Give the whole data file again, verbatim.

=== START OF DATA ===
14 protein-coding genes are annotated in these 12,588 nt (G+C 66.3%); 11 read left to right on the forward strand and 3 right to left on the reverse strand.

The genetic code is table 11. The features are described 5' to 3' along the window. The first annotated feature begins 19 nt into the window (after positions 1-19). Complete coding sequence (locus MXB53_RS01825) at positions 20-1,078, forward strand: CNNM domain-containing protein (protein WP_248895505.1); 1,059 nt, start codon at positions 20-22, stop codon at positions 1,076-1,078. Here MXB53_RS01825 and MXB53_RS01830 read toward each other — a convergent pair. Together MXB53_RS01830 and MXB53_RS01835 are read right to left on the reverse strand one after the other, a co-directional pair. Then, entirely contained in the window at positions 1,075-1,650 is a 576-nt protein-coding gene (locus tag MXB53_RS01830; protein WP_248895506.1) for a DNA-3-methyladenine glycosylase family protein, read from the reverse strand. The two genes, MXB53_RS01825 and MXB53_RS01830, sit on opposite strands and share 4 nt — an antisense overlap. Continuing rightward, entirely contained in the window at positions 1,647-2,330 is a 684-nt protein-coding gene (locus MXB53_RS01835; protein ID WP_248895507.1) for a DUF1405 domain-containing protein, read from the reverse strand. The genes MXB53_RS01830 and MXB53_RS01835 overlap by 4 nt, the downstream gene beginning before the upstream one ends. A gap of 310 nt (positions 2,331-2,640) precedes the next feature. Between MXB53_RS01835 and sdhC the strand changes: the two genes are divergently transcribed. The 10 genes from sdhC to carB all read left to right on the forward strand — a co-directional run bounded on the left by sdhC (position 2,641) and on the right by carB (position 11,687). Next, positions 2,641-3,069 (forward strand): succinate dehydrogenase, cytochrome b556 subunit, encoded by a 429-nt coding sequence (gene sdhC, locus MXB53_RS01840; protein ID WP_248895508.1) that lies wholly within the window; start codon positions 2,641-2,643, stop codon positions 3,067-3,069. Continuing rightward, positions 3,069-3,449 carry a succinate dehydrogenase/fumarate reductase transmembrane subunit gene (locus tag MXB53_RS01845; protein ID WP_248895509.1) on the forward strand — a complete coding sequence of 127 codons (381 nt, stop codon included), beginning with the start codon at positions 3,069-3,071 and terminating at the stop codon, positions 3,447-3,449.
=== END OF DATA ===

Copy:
14 protein-coding genes are annotated in these 12,588 nt (G+C 66.3%); 11 read left to right on the forward strand and 3 right to left on the reverse strand.

The genetic code is table 11. The features are described 5' to 3' along the window. The first annotated feature begins 19 nt into the window (after positions 1-19). Complete coding sequence (locus MXB53_RS01825) at positions 20-1,078, forward strand: CNNM domain-containing protein (protein WP_248895505.1); 1,059 nt, start codon at positions 20-22, stop codon at positions 1,076-1,078. Here MXB53_RS01825 and MXB53_RS01830 read toward each other — a convergent pair. Together MXB53_RS01830 and MXB53_RS01835 are read right to left on the reverse strand one after the other, a co-directional pair. Then, entirely contained in the window at positions 1,075-1,650 is a 576-nt protein-coding gene (locus tag MXB53_RS01830; protein WP_248895506.1) for a DNA-3-methyladenine glycosylase family protein, read from the reverse strand. The two genes, MXB53_RS01825 and MXB53_RS01830, sit on opposite strands and share 4 nt — an antisense overlap. Continuing rightward, entirely contained in the window at positions 1,647-2,330 is a 684-nt protein-coding gene (locus MXB53_RS01835; protein ID WP_248895507.1) for a DUF1405 domain-containing protein, read from the reverse strand. The genes MXB53_RS01830 and MXB53_RS01835 overlap by 4 nt, the downstream gene beginning before the upstream one ends. A gap of 310 nt (positions 2,331-2,640) precedes the next feature. Between MXB53_RS01835 and sdhC the strand changes: the two genes are divergently transcribed. The 10 genes from sdhC to carB all read left to right on the forward strand — a co-directional run bounded on the left by sdhC (position 2,641) and on the right by carB (position 11,687). Next, positions 2,641-3,069 (forward strand): succinate dehydrogenase, cytochrome b556 subunit, encoded by a 429-nt coding sequence (gene sdhC, locus MXB53_RS01840; protein ID WP_248895508.1) that lies wholly within the window; start codon positions 2,641-2,643, stop codon positions 3,067-3,069. Continuing rightward, positions 3,069-3,449 carry a succinate dehydrogenase/fumarate reductase transmembrane subunit gene (locus tag MXB53_RS01845; protein ID WP_248895509.1) on the forward strand — a complete coding sequence of 127 codons (381 nt, stop codon included), beginning with the start codon at positions 3,069-3,071 and terminating at the stop codon, positions 3,447-3,449.